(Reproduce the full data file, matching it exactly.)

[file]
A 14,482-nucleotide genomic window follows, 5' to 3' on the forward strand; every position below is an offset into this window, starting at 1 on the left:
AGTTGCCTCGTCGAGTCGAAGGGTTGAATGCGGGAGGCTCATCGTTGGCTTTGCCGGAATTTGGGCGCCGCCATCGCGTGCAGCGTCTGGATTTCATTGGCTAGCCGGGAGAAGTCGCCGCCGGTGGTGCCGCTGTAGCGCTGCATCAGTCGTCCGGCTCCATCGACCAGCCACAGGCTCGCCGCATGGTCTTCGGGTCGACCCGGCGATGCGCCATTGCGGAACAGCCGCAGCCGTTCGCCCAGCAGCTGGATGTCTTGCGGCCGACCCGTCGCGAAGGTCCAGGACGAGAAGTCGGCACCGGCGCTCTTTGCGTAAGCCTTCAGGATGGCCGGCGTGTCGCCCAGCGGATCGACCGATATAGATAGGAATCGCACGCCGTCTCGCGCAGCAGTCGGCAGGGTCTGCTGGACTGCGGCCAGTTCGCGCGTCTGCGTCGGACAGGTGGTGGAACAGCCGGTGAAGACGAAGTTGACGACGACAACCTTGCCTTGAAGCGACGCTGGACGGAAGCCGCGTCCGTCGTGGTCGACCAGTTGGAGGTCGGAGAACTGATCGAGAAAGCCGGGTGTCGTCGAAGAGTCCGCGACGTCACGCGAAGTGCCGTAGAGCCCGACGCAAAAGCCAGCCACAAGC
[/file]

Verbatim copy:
A 14,482-nucleotide genomic window follows, 5' to 3' on the forward strand; every position below is an offset into this window, starting at 1 on the left:
AGTTGCCTCGTCGAGTCGAAGGGTTGAATGCGGGAGGCTCATCGTTGGCTTTGCCGGAATTTGGGCGCCGCCATCGCGTGCAGCGTCTGGATTTCATTGGCTAGCCGGGAGAAGTCGCCGCCGGTGGTGCCGCTGTAGCGCTGCATCAGTCGTCCGGCTCCATCGACCAGCCACAGGCTCGCCGCATGGTCTTCGGGTCGACCCGGCGATGCGCCATTGCGGAACAGCCGCAGCCGTTCGCCCAGCAGCTGGATGTCTTGCGGCCGACCCGTCGCGAAGGTCCAGGACGAGAAGTCGGCACCGGCGCTCTTTGCGTAAGCCTTCAGGATGGCCGGCGTGTCGCCCAGCGGATCGACCGATATAGATAGGAATCGCACGCCGTCTCGCGCAGCAGTCGGCAGGGTCTGCTGGACTGCGGCCAGTTCGCGCGTCTGCGTCGGACAGGTGGTGGAACAGCCGGTGAAGACGAAGTTGACGACGACAACCTTGCCTTGAAGCGACGCTGGACGGAAGCCGCGTCCGTCGTGGTCGACCAGTTGGAGGTCGGAGAACTGATCGAGAAAGCCGGGTGTCGTCGAAGAGTCCGCGACGTCACGCGAAGTGCCGTAGAGCCCGACGCAAAAGCCAGCCACAAGC